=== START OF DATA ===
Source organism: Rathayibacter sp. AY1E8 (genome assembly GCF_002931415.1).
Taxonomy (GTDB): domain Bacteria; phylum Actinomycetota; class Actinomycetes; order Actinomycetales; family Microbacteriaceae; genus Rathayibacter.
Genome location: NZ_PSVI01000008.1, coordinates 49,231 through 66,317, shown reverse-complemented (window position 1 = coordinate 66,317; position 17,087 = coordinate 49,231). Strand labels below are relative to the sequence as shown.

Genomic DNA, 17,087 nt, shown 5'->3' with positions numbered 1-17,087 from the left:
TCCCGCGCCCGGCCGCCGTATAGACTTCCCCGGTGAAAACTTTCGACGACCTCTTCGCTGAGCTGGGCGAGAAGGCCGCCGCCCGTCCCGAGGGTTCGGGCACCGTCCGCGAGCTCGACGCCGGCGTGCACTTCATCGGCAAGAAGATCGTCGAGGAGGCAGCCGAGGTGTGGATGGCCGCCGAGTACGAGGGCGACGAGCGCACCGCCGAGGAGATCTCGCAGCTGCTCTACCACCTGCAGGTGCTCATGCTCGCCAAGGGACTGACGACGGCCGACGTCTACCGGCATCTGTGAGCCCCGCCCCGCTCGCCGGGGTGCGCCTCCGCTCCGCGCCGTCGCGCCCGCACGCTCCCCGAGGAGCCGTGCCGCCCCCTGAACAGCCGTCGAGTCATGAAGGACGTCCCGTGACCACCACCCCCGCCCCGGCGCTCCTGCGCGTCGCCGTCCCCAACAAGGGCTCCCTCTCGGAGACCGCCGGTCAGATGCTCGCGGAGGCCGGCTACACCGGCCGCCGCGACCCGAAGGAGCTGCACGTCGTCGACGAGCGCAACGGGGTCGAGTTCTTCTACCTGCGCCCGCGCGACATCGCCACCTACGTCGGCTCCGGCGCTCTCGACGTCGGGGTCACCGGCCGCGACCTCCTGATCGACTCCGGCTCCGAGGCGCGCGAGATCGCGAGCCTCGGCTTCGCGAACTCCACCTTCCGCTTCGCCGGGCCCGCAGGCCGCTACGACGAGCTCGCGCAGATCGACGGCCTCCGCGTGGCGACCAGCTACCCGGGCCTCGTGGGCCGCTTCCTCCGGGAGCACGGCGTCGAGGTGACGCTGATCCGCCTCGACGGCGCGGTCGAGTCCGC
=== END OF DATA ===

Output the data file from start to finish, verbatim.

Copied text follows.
Source organism: Rathayibacter sp. AY1E8 (genome assembly GCF_002931415.1).
Taxonomy (GTDB): domain Bacteria; phylum Actinomycetota; class Actinomycetes; order Actinomycetales; family Microbacteriaceae; genus Rathayibacter.
Genome location: NZ_PSVI01000008.1, coordinates 49,231 through 66,317, shown reverse-complemented (window position 1 = coordinate 66,317; position 17,087 = coordinate 49,231). Strand labels below are relative to the sequence as shown.

Genomic DNA, 17,087 nt, shown 5'->3' with positions numbered 1-17,087 from the left:
TCCCGCGCCCGGCCGCCGTATAGACTTCCCCGGTGAAAACTTTCGACGACCTCTTCGCTGAGCTGGGCGAGAAGGCCGCCGCCCGTCCCGAGGGTTCGGGCACCGTCCGCGAGCTCGACGCCGGCGTGCACTTCATCGGCAAGAAGATCGTCGAGGAGGCAGCCGAGGTGTGGATGGCCGCCGAGTACGAGGGCGACGAGCGCACCGCCGAGGAGATCTCGCAGCTGCTCTACCACCTGCAGGTGCTCATGCTCGCCAAGGGACTGACGACGGCCGACGTCTACCGGCATCTGTGAGCCCCGCCCCGCTCGCCGGGGTGCGCCTCCGCTCCGCGCCGTCGCGCCCGCACGCTCCCCGAGGAGCCGTGCCGCCCCCTGAACAGCCGTCGAGTCATGAAGGACGTCCCGTGACCACCACCCCCGCCCCGGCGCTCCTGCGCGTCGCCGTCCCCAACAAGGGCTCCCTCTCGGAGACCGCCGGTCAGATGCTCGCGGAGGCCGGCTACACCGGCCGCCGCGACCCGAAGGAGCTGCACGTCGTCGACGAGCGCAACGGGGTCGAGTTCTTCTACCTGCGCCCGCGCGACATCGCCACCTACGTCGGCTCCGGCGCTCTCGACGTCGGGGTCACCGGCCGCGACCTCCTGATCGACTCCGGCTCCGAGGCGCGCGAGATCGCGAGCCTCGGCTTCGCGAACTCCACCTTCCGCTTCGCCGGGCCCGCAGGCCGCTACGACGAGCTCGCGCAGATCGACGGCCTCCGCGTGGCGACCAGCTACCCGGGCCTCGTGGGCCGCTTCCTCCGGGAGCACGGCGTCGAGGTGACGCTGATCCGCCTCGACGGCGCGGTCGAGTCCGC